Features

Snakes on a Plane: Struggling with Transphobia at 30,000 Feet – Em Readman

By June 26, 2018 July 29th, 2019 No Comments

By Em Readman

The flight from Brisbane to Perth takes about five hours. The seats are uncomfortable, the movies are pretty good, and the vegetarian meals are hit or miss. I take this flight pretty often to visit my family, so it’s become a halfway house of sorts for me.  

You meet some pretty interesting characters on these flights, plenty of people going home and plenty leaving it. You meet all sorts of people and with five hours next to each other you can’t go too long without learning a thing or two about your seatmates. The two men who sat down next to me on the last trip were nice enough, they were into motocross and one of them helped me with my carry-on luggage in the overhead locker. We settled in for a cross country trip and everything was fine. Until the dinner service.   

The flight attendant, who I came to know as Simon, was a lovely man, friendly and sympathetic to a little boy a few rows ahead who wasn’t dealing well with the turbulence. He was tall, well-groomed and was beautiful in a very femme way. As he passed our seats with the drinks cart, the men next to me couldn’t stop staring, they looked at each other wide-eyed. 

Then they started laughing.   

“Look, it’s a tranny,” one said to the other, loud enough that the passengers in the seats around me looked up, looked at each other and then back to their movies and books and papers. The men didn’t let up, they kept loudly talking about the man’s appearance, the way his voice sounded and concerningly, his crotch. This wasn’t banter or lewd jokes; it was complete and utterly disgusting transphobia. (It’s worth noting that the flight attendant was not transgender, but the men had made their own assumptions based on what he looked like).   

I sat there, stunned, not sure what to say. I wanted to tell them that they were sitting next to one of those ‘freaky queers,’ but I knew that it’s not always a good idea to confront people who are so unreserved and open about their bigotry. They kept going, slur after slur after slur. I thought about how furious I was, how unsafe I felt, how I had four more hours next to some of the most horrible people I’ve had the experience of encountering. I knew that I had a choice to make.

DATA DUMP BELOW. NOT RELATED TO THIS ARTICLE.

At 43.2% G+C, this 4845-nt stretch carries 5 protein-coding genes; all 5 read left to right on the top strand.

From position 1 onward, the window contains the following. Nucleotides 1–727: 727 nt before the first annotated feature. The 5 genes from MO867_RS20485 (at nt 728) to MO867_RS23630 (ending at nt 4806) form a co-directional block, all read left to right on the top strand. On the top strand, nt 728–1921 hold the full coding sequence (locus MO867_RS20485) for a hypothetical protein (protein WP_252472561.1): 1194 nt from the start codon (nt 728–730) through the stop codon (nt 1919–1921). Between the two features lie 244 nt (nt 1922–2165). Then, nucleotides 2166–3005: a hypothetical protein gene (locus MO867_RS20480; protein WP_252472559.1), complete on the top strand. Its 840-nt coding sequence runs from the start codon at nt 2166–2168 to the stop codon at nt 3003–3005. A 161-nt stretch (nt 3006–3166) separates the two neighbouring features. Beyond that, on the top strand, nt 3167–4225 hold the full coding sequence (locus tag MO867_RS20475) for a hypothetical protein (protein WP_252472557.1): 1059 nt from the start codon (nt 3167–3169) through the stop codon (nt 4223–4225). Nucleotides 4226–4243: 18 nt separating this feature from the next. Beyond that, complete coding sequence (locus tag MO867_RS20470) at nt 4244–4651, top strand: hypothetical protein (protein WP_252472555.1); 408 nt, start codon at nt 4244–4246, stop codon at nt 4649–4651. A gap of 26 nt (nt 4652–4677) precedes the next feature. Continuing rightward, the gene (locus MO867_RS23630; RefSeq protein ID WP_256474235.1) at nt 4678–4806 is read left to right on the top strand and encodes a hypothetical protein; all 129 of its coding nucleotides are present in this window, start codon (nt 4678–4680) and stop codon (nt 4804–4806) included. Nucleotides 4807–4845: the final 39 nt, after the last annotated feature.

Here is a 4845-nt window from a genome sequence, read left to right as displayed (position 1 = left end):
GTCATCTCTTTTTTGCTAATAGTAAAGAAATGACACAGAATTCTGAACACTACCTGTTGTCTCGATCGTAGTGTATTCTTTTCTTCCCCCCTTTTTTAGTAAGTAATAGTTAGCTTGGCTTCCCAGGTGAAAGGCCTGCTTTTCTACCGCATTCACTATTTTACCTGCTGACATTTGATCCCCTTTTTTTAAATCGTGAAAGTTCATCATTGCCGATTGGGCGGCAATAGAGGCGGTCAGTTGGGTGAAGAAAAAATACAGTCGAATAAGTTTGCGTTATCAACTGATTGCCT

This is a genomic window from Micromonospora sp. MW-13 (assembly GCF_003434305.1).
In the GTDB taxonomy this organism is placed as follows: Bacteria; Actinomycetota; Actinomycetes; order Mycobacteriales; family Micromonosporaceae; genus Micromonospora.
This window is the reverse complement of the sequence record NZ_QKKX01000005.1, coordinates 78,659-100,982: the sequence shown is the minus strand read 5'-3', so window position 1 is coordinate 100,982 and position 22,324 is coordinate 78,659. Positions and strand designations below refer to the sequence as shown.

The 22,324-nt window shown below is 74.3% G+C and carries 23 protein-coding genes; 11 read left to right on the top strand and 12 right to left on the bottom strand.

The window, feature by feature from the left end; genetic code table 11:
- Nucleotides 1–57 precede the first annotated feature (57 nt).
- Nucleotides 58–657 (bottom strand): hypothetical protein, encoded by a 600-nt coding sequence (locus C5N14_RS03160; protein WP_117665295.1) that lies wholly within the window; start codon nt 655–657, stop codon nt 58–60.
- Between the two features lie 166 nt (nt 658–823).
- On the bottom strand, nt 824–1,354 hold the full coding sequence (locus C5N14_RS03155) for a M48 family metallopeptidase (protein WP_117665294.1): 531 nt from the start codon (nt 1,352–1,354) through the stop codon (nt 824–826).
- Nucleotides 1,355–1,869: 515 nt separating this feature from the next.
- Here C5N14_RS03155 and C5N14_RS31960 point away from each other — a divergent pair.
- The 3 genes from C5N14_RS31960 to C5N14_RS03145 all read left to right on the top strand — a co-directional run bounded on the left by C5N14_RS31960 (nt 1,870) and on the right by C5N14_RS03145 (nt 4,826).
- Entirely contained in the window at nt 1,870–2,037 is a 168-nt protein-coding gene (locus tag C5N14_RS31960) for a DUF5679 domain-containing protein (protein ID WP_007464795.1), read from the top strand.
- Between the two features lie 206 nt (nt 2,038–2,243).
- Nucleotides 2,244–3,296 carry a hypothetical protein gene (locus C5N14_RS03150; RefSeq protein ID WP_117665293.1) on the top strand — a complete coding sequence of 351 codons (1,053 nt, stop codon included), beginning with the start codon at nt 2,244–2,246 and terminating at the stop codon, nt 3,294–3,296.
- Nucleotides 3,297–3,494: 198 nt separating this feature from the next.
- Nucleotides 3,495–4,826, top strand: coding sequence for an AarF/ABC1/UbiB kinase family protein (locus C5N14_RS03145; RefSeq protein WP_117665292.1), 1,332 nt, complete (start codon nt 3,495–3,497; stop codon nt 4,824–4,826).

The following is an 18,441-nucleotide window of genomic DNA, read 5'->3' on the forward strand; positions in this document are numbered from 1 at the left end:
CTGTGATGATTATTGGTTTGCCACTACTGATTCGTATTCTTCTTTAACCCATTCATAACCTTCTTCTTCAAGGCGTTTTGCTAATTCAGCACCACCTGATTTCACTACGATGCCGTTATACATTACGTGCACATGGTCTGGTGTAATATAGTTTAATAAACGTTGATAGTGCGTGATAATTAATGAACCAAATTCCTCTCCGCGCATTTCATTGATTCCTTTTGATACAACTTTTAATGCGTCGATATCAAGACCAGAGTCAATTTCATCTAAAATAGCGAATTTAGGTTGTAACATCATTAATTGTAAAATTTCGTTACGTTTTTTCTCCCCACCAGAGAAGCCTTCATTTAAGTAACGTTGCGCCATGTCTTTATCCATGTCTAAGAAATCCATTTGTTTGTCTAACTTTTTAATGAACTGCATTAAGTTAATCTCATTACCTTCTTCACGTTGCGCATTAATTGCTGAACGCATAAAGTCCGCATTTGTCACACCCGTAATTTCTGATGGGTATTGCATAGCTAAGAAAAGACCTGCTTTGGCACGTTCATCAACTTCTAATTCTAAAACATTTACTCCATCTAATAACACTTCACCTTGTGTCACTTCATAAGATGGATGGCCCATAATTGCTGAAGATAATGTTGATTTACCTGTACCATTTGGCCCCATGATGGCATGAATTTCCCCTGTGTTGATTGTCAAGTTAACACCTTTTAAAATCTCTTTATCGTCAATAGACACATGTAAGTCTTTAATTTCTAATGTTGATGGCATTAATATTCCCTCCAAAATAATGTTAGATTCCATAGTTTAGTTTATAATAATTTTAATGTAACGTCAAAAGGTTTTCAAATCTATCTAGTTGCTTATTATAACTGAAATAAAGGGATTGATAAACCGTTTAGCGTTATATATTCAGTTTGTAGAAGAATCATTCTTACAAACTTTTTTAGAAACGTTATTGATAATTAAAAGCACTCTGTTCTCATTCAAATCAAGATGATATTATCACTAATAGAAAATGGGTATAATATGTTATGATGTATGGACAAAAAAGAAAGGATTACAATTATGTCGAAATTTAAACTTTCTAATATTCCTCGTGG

Gingerly, I stood up, walked to the back of the plane and tapped Simon on the shoulder. I started talking, tripping over my words, telling him about the horrible things that had been said about him, avoiding the exact words. I also asked if it would be possible to move seats. 

“Tell me what they said about me,” he said. “I’m sure I can handle it.” 

I told him. No words spared. He told me to wait where I was at the back of the plane. He walked right up to the men in my row, leant down and launched right into them. I couldn’t hear, but I could see that Simon was not holding back. When he was done, he motioned to me, asking me to come down the plane and collect my things. The men’s faces were red and focussed on their screens. Simon found me a new seat for the remainder of the flight.  

I’m no stranger to homophobia, I’ve copped a little bit of it for being queer myself, but I’ve never seen it so openly, so loudly and confidently spewed in my proximity. That plane ride was a lesson in combatting bigotry face to face. I’m good at it on Facebook, I’m good at it at rallies and amongst friends but I’ve never come so close to it. I knew that being cisgender leant itself to me on that plane ride, and I leveraged that privilege to put a stop to it. What this plane ride taught me is that intolerance is alive and well, and it’s scary. However, no matter how scared, you’ve gotta fight the fear as much as you can, in whatever capacity you can manage. 

After we landed, I talked to Simon at the back of the plane again. The tone of our conversation suggested that this was not his first brush with this kind of behaviour on the job. What he said at the end of our conversation stuck with me.  

“Homophobia doesn’t stop when you ask nicely. It doesn’t wait for you to tell them off. It stops when we take the power back off of them, look them in the eyes, human to human and show them you aren’t going to take it. Welcome to Perth, enjoy your stay.” 

Leave a Reply